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Publication numberUS4444815 A
Publication typeGrant
Application numberUS 06/502,045
Publication dateApr 24, 1984
Filing dateJun 7, 1983
Priority dateApr 23, 1981
Fee statusLapsed
Also published asCA1177501A1, DE3116231A1, EP0064140A2, EP0064140A3, EP0064140B1
Publication number06502045, 502045, US 4444815 A, US 4444815A, US-A-4444815, US4444815 A, US4444815A
InventorsHans-Joachim Friedrich
Original AssigneeJ. F. Adolff Ag
Export CitationBiBTeX, EndNote, RefMan
External Links: USPTO, USPTO Assignment, Espacenet
Water permeable ground covering for open spaces
US 4444815 A
Abstract
The invention relates to a ground covering for open spaces, with which a water-permeable filter mat impervious to granular material is bonded to the underside of a water-permeable artificial grass so that a filling of granular material in the pile of the grass will not be swept away to the edges of the surface covered by the ground covering even in heavy rain since the water may drain immediately through the artificial grass and the filter mat to the underside of the ground covering.
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Claims(6)
I claim:
1. A ground covering for open areas, and particularly adapted for use as a covering for sports and play areas, comprising a layer of artificial grass, having an underside, an upper surface of pile threads and a filling of granular material such as sand or the like disposed between said threads; the free ends of said pile threads projecting above said granular material in the normal position of covering use; said layer of artificial grass in said ground covering being water permeable and also comprising a gridlike web carrying said pile threads at its upper surface and defining open spaces for draining water reaching said upper surface therethrough; said web also having projections on its underside; bonding means at least partially coating said projections, and a filter mat formed of fleece or felt bonded to said coated projections by said bonding means; said filter mat having passageways through the thickness thereof for permitting ready passage of water therethrough; said filter mat preventing passage of said granular material of the artificial grass layer whereby said ground covering is water permeable and said granular material is retained by the filter mat.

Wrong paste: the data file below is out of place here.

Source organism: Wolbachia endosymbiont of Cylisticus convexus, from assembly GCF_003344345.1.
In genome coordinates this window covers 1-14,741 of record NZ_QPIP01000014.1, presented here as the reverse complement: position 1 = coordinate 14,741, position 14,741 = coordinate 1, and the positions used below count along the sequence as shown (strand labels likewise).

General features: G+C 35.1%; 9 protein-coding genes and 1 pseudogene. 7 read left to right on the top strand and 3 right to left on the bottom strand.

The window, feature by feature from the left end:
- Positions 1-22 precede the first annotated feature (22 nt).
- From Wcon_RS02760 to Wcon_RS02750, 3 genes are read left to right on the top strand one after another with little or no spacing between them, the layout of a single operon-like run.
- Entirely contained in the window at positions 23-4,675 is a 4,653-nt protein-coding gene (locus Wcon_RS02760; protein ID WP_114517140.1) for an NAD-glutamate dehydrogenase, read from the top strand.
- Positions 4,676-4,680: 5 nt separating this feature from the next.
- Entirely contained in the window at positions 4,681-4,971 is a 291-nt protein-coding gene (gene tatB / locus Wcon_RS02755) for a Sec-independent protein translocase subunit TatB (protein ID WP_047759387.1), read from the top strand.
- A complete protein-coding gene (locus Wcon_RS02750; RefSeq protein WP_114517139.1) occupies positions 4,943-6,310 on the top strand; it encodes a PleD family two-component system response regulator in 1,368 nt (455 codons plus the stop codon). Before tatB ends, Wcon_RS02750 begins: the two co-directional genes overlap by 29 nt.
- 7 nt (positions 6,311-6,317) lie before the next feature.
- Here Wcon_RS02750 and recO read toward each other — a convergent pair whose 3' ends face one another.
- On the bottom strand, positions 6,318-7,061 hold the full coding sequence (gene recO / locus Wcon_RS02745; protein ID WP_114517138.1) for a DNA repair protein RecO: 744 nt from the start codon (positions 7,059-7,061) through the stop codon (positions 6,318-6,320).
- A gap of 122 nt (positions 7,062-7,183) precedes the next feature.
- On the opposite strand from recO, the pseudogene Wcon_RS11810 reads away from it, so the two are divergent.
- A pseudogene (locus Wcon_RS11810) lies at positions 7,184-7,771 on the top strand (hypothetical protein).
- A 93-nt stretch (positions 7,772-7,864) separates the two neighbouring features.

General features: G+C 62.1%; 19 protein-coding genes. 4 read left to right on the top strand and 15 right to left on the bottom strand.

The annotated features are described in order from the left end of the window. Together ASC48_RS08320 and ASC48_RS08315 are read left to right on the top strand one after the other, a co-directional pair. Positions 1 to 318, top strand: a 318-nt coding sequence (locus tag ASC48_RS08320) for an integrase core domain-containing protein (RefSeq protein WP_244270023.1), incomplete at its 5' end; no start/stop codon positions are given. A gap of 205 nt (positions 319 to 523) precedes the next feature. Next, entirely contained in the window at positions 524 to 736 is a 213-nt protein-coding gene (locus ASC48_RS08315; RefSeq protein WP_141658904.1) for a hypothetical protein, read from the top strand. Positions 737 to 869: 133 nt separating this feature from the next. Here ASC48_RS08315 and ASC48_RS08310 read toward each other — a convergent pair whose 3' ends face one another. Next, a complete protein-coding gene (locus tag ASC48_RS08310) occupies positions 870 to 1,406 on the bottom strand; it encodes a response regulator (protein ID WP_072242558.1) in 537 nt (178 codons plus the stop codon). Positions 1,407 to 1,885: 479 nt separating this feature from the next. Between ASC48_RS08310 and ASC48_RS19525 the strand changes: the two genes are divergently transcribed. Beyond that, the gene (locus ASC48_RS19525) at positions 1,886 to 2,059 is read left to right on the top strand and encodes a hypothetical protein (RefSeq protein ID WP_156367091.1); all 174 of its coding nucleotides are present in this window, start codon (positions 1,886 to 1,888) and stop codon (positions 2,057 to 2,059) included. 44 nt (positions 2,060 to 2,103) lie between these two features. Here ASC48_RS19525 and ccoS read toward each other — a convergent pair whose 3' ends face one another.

2. A ground covering for open areas, and particularly adapted for use as a covering for sports and play areas, comprising a layer of artificial grass, having an underside, an upper surface of pile threads and a filling of granular material such as sand or the like disposed between said threads; the free ends of said pile threads projecting above said granular material in the normal position of covering use; said layer of artificial grass in said ground covering being water permeable and also comprising a gridlike web carrying said pile threads at its upper surface and defining open spaces for draining water reaching said upper surface therethrough; said web also having projections on its underside; bonding means at least partially coating said projections, and barrier means bonded to said coated projections for simultaneously permitting drainage of water from said covering to the underlying ground, preventing material from the ground covered by said covering from passing from such ground into the open spaces of said web, and preventing passage of said granular material of said artificial grass from said ground covering.
3. The ground covering as claimed in claim 1 or 2, wherein said water permeable layer of artificial grass is a raschel knitted grass layer and wherein said coated projections are coated ribs at the underside of said water permeable layer.
4. The ground covering as claimed in claim 1 or 2 wherein the coated projections comprise knobs of an elastic bonding agent.
5. The ground covering as claimed in claim 1 or 2, wherein said water-permeable layer of artificial grass has a tufted pile extending from a water-permeable woven base.
6. The ground covering of claim 2 in which said barrier means is a filter mat formed of fleece or felt.
Description

This is a continuation of application Ser. No. 367,519 filed Apr. 12, 1982, now abandoned, the text of which is hereby incorporated by reference.

The invention relates to a ground covering for open spaces, especially for sports and playing area, comprising an artificial grass as surface layer and a filling of granular material, in particular sand, between the pile threads of the grass, the free ends of the pile threads protruding upwards above the filling.